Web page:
Tower Bridge sculpture made from 25kg of sugar to go on display

The scultpure took over 150 hours to make  (PA)
The scultpure took over 150 hours to make (PA)

A sculpture made from sugar has gone live at an exhibition. It was created by Artist Michelle Wibowo, from Haywards Heath, West Sussex.

She spent over 150 hours baking and building the 0.76m (2.5ft) structure, and is one of eight artists to have work featured in the exhibition, which is held in London and Paris this month.

Wibowo said: "The idea of an exhibition comprising works made entirely out of salt and sugar sounded really exciting, so I jumped at the chance to create this piece for the show."

She researched the history of London’s iconic landmark to include every detail of the bridge in her sculpture made exclusively out of sugar.

She added: "I hope people will enjoy taking a closer look at the sculpture when they visit the show and spotting some of the details from the real bridge."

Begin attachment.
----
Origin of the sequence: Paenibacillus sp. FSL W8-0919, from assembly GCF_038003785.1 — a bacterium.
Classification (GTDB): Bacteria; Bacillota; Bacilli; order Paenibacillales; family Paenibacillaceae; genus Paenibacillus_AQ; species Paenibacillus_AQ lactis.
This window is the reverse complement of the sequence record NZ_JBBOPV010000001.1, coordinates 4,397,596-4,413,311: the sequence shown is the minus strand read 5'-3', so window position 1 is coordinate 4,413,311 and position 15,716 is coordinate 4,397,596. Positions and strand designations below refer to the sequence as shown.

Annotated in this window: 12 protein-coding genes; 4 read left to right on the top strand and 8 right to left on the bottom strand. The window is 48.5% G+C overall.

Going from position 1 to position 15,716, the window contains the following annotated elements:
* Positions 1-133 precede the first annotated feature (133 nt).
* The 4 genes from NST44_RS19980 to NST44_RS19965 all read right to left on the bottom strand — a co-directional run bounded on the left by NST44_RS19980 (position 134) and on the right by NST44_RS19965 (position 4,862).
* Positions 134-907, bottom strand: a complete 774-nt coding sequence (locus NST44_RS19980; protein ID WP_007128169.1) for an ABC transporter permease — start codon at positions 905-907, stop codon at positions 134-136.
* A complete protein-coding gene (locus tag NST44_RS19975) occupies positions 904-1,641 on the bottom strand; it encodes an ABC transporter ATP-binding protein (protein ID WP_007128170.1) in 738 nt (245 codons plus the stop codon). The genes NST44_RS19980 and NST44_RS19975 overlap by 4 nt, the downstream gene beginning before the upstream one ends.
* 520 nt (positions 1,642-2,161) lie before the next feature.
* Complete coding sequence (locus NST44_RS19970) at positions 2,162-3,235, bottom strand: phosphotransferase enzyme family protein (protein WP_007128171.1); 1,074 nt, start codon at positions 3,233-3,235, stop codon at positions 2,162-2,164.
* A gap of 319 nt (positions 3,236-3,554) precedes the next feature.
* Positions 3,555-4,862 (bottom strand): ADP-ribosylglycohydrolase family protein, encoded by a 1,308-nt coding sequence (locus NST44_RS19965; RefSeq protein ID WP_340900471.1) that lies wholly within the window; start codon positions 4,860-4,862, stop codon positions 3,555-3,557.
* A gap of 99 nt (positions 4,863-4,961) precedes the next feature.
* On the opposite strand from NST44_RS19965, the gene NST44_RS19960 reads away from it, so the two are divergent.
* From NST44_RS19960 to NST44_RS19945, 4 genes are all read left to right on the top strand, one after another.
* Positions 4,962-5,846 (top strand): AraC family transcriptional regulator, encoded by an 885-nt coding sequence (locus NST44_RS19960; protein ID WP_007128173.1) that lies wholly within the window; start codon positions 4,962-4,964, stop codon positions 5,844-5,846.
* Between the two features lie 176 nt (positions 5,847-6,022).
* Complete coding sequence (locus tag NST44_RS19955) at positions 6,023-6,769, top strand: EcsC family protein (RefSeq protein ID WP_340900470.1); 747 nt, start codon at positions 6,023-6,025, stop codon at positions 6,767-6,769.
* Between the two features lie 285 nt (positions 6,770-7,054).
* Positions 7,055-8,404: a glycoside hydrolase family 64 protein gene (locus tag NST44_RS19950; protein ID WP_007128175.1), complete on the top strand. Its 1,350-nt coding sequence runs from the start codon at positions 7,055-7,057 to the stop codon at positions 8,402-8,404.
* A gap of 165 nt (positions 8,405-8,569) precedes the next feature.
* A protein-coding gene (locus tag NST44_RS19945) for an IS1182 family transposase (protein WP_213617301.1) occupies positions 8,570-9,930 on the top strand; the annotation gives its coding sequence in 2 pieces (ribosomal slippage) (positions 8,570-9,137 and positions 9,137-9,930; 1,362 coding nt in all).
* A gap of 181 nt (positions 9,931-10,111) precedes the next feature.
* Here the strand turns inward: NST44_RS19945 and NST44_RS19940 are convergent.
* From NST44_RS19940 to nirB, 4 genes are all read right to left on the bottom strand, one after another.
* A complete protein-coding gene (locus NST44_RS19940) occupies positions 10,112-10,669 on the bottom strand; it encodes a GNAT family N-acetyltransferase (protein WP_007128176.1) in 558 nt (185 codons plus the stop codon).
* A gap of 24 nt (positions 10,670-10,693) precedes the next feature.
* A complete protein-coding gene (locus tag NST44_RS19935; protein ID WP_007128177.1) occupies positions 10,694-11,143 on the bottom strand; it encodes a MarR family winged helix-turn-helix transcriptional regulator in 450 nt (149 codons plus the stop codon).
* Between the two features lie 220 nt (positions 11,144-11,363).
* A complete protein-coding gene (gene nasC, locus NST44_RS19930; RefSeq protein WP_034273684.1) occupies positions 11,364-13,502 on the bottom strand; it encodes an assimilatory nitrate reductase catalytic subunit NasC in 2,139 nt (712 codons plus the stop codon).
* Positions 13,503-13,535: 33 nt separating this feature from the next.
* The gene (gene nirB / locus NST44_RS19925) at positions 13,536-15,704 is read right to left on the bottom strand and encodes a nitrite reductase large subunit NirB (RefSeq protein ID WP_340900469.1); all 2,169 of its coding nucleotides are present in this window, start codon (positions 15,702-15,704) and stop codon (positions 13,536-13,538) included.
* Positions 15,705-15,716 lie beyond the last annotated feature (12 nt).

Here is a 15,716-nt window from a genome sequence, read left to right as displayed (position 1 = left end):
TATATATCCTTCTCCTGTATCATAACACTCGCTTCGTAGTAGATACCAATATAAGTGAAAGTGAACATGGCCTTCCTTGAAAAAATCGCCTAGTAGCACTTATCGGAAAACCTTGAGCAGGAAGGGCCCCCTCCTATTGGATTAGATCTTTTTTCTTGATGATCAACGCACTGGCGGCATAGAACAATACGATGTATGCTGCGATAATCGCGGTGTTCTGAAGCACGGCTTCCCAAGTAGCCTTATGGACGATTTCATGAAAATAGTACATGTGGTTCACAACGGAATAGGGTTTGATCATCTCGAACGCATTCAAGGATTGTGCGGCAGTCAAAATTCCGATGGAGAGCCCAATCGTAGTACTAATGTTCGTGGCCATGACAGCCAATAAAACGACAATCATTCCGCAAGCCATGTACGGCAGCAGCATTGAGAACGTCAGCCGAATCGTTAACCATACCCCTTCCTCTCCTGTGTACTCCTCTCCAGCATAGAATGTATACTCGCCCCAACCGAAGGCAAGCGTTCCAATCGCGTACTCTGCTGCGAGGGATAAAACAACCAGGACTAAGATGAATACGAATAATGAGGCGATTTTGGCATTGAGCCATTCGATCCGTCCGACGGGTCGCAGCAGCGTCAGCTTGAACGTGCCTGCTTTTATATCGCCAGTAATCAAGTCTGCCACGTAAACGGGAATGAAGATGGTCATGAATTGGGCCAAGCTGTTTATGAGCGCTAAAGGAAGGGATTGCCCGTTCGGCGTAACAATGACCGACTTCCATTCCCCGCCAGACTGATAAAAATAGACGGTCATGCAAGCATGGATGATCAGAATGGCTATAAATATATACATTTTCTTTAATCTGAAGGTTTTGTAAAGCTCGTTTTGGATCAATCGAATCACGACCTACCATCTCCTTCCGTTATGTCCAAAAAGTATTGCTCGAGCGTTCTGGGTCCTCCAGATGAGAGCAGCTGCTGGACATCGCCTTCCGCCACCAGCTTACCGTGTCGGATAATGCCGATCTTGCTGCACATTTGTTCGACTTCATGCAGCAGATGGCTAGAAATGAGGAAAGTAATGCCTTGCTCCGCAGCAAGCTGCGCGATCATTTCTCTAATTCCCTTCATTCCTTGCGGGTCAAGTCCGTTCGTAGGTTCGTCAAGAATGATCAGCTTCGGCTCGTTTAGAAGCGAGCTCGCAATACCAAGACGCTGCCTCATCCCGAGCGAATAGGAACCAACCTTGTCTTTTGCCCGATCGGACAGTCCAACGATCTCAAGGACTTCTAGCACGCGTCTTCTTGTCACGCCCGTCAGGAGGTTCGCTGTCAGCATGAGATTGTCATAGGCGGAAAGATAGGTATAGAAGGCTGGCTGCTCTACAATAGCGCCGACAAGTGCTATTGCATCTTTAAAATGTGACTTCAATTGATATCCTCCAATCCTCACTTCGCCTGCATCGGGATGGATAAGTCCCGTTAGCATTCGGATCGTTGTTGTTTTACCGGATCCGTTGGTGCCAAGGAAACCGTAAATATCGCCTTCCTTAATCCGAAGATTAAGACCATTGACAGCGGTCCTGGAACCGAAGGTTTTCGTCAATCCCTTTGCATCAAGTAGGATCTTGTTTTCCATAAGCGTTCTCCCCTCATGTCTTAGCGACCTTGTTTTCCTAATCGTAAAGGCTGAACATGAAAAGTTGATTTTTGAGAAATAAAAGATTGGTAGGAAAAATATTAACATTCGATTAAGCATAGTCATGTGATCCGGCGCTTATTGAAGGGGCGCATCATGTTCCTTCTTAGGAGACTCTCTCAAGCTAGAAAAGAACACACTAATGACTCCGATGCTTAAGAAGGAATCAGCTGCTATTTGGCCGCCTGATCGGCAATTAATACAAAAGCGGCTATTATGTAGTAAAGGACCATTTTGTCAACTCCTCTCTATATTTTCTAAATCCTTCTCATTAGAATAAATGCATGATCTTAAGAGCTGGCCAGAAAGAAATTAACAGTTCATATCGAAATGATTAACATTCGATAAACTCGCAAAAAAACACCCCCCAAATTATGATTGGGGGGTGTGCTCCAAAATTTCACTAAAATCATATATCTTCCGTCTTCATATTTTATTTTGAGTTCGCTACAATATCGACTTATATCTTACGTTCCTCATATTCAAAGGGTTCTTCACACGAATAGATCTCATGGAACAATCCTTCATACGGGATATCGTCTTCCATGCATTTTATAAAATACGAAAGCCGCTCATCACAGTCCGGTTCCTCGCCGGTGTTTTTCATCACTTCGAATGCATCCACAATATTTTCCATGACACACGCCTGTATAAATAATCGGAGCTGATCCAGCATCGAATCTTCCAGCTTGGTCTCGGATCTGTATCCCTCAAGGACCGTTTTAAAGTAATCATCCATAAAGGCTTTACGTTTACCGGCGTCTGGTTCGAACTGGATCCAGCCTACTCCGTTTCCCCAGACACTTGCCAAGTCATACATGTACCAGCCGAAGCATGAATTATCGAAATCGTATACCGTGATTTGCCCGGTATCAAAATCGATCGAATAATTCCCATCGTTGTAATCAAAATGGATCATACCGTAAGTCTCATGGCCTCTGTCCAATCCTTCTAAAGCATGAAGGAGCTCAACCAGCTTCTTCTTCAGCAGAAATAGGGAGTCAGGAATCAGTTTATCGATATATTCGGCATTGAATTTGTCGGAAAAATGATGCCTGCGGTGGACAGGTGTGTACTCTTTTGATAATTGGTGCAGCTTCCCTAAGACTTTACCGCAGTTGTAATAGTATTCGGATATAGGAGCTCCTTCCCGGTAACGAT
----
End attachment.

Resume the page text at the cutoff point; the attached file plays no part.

Her sugar replica features the famous two towers and the open-air walkway of the bridge, as well as details of the windows and suspension chains.

But this isn’t the first time Wibowo has made headlines. The talented artist previously made an impact with her sugar models of Queen Elizabeth II, Prince William and Hogwarts Castle, from the Harry Potter stories.

Other artists were also selected from all over the world to produce a piece of art using salt or sugar as the medium, including:

  • Gala Bell, a multidisciplinary artist specialising in the alchemy of matter, uses sugar to create contemporary installations inspired by ideas of value, taste and hierarchy.

  • Bashir Sultani, a multimedia artist internationally known for his stunning artworks, created using stop-motion animation with salt and black canvas.

The Kellogg’s Reductive Art Exhibition - A Story of Salt and Sugar opens at The Oxo Tower in London this Friday until Saturday. It is free to attend with no booking needed.

The exhibition is part of Kellogg’s initiative to highlight their commitment to reducing sugar and salt across its cereals.